Goldman Sachs is a Wall Street investment bank so massively large and ever-present that at one point the media nicknamed them “the giant vampire squid” for literally having its tentacles reaching into transactions everywhere, from lenders to buyers, on mergers, acquisitions, credit, currencies, derivatives in every business sector imaginable, from the cup of coffee you buy in the morning to the punishing mortgage that you pay at the end of the month.
But one thing Goldman Sachs has not been is accountable – having largely skated straight through a number of controversies without any serious liability, from defrauding clients during the 2007-2008 financial crisis to more recent troubles such as the Malaysian sovereign wealth fund fraud or the purchase of Venezuelan sovereign debt in 2017.
This impunity has prompted one whistleblower employee at Goldman Sachs to come forward recently to contact WSW with evidence and testimony of what he describes as a specific methodology allegedly used by the bank to pay bribes to key figures, including American citizens.
In the course of his duties this past week, the whistleblower came across an account which had been opened, received a single large deposit in the exact amount of $250,000.00, which was followed by a withdraw via a cash instrument (cashier’s check or hard currency), and then the account was immediately closed on June 29, 2021, and scheduled for archive. The account was further flagged by security citing reasons of “identity theft,” which blocks access in the system for review.
When the whistleblower saw that the account had been registered under the name “Marc Goldstein,” he sought to further investigate the anomaly given that this individual could be a known individual, a Senior Vice President at competing firm Morgan Stanley, according to his
But instead what he discovered is that the account was in fact registered to completely separate individual with by the same name, “Marc J. Goldstein” with a correct corresponding social security number on the account ending in XXX-XX-8701.
Who is Marc J. Goldstein?
According to independent verification, the holder of this ghost account is believed to be Marc J Goldstein, the proprietor of MJG Arbitration & Mediation (dba Marc J Goldstein Litigation) located in New York City. According to his website, Goldstein describes himself as “an independent arbitrator and mediator of complex international and domestic business disputes.”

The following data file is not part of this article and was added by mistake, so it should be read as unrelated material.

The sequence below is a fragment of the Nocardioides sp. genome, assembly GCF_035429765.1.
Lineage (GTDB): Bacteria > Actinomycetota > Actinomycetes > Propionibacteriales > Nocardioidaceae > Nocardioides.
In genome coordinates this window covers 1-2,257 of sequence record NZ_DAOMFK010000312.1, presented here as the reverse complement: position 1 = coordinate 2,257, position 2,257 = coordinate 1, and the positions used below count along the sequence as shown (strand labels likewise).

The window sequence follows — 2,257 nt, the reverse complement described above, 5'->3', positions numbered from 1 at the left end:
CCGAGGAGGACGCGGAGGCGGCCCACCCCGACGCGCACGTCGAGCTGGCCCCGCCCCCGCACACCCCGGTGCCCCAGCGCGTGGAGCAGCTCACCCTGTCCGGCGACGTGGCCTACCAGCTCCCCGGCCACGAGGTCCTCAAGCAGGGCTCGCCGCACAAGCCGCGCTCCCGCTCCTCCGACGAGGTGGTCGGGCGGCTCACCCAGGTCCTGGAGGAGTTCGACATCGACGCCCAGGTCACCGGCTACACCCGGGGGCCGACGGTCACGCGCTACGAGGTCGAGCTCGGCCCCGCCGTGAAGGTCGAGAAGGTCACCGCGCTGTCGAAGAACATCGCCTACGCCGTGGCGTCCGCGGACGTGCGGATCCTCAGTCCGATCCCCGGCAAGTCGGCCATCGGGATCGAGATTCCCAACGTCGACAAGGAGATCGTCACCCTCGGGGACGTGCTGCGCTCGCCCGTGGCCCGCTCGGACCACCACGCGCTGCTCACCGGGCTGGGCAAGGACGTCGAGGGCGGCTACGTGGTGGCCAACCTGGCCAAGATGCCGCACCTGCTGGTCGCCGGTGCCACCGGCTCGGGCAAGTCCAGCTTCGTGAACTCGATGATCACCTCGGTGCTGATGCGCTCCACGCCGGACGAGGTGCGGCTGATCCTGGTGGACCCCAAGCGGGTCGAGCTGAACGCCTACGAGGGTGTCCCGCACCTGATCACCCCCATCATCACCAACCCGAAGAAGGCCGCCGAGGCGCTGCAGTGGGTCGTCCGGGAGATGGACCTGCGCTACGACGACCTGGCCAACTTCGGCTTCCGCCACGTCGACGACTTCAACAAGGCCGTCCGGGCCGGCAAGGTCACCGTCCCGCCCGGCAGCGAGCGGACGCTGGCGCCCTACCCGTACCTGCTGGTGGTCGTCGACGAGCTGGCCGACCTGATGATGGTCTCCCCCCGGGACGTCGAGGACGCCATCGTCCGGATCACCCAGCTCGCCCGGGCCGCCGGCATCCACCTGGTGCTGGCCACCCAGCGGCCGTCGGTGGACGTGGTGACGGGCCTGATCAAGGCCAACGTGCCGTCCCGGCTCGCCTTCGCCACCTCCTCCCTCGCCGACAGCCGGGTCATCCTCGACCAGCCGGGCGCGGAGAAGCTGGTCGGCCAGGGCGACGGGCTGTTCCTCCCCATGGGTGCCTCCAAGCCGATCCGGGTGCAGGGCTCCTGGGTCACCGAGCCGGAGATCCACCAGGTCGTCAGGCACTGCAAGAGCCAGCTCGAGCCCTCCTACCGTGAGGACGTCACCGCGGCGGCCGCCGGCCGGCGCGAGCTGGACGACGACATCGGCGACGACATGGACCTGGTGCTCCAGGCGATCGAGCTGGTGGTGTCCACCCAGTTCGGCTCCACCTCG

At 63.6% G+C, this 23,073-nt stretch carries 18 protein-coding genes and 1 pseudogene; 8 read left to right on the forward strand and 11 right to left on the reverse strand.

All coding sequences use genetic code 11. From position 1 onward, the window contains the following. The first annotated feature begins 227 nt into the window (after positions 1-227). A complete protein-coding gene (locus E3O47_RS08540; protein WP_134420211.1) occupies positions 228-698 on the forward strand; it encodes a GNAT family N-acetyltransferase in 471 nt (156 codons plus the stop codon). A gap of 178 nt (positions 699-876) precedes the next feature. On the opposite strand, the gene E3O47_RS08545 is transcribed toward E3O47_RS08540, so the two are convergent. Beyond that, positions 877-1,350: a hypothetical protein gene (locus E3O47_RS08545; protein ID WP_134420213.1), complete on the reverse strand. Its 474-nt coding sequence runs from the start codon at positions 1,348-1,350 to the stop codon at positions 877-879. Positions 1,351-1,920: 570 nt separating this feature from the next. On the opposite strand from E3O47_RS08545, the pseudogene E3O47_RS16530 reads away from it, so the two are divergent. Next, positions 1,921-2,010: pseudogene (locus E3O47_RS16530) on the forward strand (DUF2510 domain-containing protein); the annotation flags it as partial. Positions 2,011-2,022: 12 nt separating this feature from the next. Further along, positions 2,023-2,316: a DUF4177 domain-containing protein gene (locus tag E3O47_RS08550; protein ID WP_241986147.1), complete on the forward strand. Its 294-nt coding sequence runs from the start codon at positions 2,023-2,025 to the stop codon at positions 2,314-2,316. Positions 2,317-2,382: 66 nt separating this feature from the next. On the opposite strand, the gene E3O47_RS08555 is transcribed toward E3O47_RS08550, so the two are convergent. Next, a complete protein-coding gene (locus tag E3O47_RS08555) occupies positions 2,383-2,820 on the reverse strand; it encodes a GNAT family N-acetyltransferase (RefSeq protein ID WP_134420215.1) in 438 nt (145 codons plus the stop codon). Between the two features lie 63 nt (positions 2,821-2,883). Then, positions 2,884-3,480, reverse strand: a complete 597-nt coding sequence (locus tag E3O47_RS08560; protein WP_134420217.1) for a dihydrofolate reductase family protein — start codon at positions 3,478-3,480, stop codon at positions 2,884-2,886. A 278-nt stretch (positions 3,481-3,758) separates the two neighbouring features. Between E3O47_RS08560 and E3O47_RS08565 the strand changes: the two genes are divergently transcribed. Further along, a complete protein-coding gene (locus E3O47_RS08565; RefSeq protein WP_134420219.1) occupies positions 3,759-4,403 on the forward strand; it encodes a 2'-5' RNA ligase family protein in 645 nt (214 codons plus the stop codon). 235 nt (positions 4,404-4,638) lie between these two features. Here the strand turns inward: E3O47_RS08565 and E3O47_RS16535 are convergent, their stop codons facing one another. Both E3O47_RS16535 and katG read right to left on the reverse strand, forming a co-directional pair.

Seeking independent verification of the whistleblower’s claims, WSW obtained a credit report for Marc J Goldstein, which listed a below-average credit score of 648, citing “serious delinquency” and a “number of accounts with delinquency.” The only major asset listed is his home, against which he has taken out two mortgages.
According to the whistleblower, whose employment status at Goldman Sachs was independently verified by WSW, the bank allegedly seeks to buy out individuals in financial distress like Mr. Goldstein and force them to act in their interests.
“This is their methodology – they find a point of weakness in whatever transaction or dispute they are in, open a ghost account for the single purpose of a deposit and a cash withdrawal, and then archive the account under a false ‘identity theft’ flag which means that the bank absorbs the bribe as a cost,” the whistleblower alleged in a recent interview with WSW. “This is far from the only time a single use account like this has been open and shut presumably to conceal something untoward – but it is the first time I’ve seen it in such plain sight.”
Seeking further confirmation of the whistleblower’s testimony, WSW confidentially reached out to a separate financial services expert with access to Federal Reserve, ACH, and SWIFT databases. This second source was able to confirm the existence of Mr. Goldstein’s account at Goldman Sachs, and further received verbal confirmation of the account in a phone call with Goldman Sachs customer service.
The whistleblower indicated it was not clear to him/her what the purpose of the alleged payment to Mr. Goldstein was related to, however that the unusual nature of the transaction, the exact amount, and sudden closure of the account should warrant a close examination from regulatory authorities.
If any sources are able to further corroborate or inform on this story, please get in touch via our contact page.